2009-09-03 | NINa
and Marco Gariboldi
Marco: In your recent visit to the 13th Planet Studios, you have participated in sessions for the new RevCo album; Can you give us some previews about the sound of this endeavor? What awaits us?
MGT: While on the US tour with Peter Murphy, we had a day off in El Paso, Texas and dropped by the Thirteenth Planet studios – and home of Al Jourgensen – and Al invited me to record some guitars on some of the new RevCo material they were working on. The new songs sound really good, very impressive – the way I see it, now that Al has put Ministry to bed, maybe he’s now channelling more of his creative energy into RevCo and this has been reflected in the new album (‘Sex-O-Olympic-O’) and the new unreleased material I just played on, which I think will get released early next year. It sounds fantastic..
Talking of RevCo, Al also asked me to do a remix of 'Abundant Redundancy’ which I nicknamed the ‘Dambuster Metalmorphosis remix' under my Metalmorphosis alter-ego for the forthcoming 'Sexx-O-Mixx-O' remix album which is released on 29th September.. That remix will be included as a special bonus remix on the digital download version of the album only.
NINa: RevCo goes on tour in Autumn of 2009 (supported by Left Spine Down), are you going to join them sometime?
MGT: Well Al now jokingly refers to me as part of the RevCo 'Alumni'.. which is cool… RevCo are doing a US tour during September/October, I’m going on tour with Peter Murphy in Europe at the end of September through November so not going to be available, but I’m hoping to make to at least one RevCo show before I leave so we’ll see!
NINa: What is your favorite song on Holy City Zoo, and why?
Probably ‘Tribe’, as it was the first song we all collaborated on and Kory recording vocals for… the minute I heard the riff blasting out of the speakers and hearing Kory’s lyrics and delivery I knew we were onto something very good… I also love Akanoid’s remix of ‘Holy City Zoo’, which took it in a very cool direction..
NINa: Looking at the album artwork I’m wondering; is that album about American society, government, students, or the music scene? What’s the idea behind that?
MGT: We pretty much cover all of those topics on various songs on the album, Kory (Mob singer and lyricist) would be better qualified to answer that one… as for the imagery on the sleeve art, that was created by Kade Burt, who Raven commissioned to come up with some sleeve images and a logo for the band, most noteably the Statue of Liberty image with the gun held high.. Kade does some excellent artwork for Ministry and Thirteenth Planet so we were really pleased when Kade came up with these great images – Kade also put together the sleeve artwork and overall design… we wanted the inner sleeve to be a homage to Paul's life and career, so there’s lots of remembrances from his friends and peers and lots of photos.. The recurring theme of the album is the hypocrisy of organised religion and politics… all we are trying to do is make people aware of this and let them know that ultimately we can all make a choice..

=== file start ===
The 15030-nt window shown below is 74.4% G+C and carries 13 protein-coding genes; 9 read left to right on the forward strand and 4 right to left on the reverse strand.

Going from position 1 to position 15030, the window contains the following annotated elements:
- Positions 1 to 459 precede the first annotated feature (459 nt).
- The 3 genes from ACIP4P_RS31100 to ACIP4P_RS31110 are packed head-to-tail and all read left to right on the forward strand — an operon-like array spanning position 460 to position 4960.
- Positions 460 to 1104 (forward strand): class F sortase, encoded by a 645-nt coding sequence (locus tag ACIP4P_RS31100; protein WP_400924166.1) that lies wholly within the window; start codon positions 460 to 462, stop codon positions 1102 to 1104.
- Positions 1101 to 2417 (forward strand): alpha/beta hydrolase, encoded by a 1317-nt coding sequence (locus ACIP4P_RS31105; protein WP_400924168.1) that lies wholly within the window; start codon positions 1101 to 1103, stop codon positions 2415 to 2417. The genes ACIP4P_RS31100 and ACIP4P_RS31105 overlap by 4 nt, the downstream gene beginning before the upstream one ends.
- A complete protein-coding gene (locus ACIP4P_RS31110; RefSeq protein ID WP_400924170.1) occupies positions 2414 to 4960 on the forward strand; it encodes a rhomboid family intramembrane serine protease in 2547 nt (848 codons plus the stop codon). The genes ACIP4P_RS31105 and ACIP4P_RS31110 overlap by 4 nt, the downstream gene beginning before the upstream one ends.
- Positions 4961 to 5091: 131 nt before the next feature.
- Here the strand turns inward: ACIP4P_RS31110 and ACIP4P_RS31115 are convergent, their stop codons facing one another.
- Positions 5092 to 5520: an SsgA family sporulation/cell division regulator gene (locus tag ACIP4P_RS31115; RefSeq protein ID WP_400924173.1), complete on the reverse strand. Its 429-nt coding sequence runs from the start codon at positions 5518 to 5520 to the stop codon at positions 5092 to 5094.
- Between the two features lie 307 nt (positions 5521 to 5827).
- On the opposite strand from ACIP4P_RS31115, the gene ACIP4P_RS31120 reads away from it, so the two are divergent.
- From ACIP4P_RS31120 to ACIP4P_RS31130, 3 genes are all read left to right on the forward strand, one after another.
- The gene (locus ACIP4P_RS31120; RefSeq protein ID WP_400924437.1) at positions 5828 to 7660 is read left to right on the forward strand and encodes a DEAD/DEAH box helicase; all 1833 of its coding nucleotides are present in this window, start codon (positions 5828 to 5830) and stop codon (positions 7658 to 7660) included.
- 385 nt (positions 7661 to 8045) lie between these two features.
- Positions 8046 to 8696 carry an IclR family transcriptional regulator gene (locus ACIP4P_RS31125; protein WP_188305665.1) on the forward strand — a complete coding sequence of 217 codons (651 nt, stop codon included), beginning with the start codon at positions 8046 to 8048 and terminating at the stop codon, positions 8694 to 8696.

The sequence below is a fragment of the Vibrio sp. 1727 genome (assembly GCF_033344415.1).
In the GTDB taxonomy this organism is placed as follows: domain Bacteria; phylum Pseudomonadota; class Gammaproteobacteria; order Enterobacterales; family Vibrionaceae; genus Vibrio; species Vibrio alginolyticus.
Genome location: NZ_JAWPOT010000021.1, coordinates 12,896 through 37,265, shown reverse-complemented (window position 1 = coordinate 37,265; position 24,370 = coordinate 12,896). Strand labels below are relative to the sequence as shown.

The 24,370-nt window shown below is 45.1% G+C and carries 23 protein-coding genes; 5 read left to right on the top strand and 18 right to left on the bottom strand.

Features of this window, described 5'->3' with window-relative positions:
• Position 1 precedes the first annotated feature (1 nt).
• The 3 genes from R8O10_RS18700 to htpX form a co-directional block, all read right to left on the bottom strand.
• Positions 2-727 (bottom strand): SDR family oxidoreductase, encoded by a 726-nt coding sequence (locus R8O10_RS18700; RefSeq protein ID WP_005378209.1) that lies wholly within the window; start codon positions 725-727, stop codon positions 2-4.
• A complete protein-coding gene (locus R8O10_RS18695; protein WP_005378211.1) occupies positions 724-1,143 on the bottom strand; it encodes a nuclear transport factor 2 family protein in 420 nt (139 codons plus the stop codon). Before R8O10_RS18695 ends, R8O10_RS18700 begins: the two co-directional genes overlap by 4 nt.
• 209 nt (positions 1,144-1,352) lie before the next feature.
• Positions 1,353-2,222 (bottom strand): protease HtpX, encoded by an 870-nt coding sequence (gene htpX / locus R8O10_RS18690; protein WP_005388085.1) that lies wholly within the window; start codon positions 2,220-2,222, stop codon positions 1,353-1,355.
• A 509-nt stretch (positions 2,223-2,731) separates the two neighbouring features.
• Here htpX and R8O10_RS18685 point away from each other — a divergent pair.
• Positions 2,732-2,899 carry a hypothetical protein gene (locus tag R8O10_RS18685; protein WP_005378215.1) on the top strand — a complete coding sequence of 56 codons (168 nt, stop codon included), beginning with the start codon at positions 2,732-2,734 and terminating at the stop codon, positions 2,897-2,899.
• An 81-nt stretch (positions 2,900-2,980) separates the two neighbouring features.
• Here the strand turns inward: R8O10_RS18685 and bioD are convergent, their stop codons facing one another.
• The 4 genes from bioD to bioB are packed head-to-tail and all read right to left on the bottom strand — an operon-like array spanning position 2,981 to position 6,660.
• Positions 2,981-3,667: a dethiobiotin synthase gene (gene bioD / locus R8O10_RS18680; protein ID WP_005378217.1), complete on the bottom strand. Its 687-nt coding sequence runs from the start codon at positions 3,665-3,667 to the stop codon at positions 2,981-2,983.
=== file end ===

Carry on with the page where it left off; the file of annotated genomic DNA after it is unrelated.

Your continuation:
To paraphrase Kade, The Statue of Liberty has always been a symbol of freedom, hope, a lighting of the way, but under Bush the symbol had become a symbol of "Screw you. The rules and regulations of Foreign Policy don't apply to the U.S. The U.S. walks tall and carries a big gun”. Nuff said.
Marco: Two years have already passed since Paul Raven’s death. Could you please leave an a brief testament to the Fabryka readers about your friendship and collaboration with this great artist?
I first met Paul back in 1989, I’d just moved down to London and a drummer I knew invited me to go jam with Raven on a new project… Killing Joke have always been a huge influence on my guitar style and to collaborate with Paul was a great experience. Killing Joke reformed shortly after and recorded the “Extremies, Dirt & various Repressed Emotions” album and I didn’t bump into Paul again til many years later, but we would cross paths over the years.. which eventually led to the formation of Mob Research in 2007 after we met up in Los Angeles, where I moved in 2005.
I was also impressed by his work with Al (Jourgensen) & Ministry who have always been a cool band that straddled the metal/industrial/alternative fence… my influences are also diverse, ranging from intelligent metal to dub to industrial to post punk so I felt a kinship with Paul… we both grew up in the Midlands UK - myself in Birmingham and Paul in Wolverhampton – so we identified with each other.. it’s a great loss..
NINa: What was the greatest music scene for you considering the totality of music history in terms of originality, sound, subculture, fans & labels, support or income? Was it 50's jazz, rock’n’roll; 60's psychodelic-progressive, pop; 70's hard rock, funky, soul; 80's pop, goth, new romantics, punk, glam rock, thrash, house; 90's industrial rock, grunge, country or the turn of the century 2000's nu metal, death metal, rap, hip hop? Or anything else I may have missed?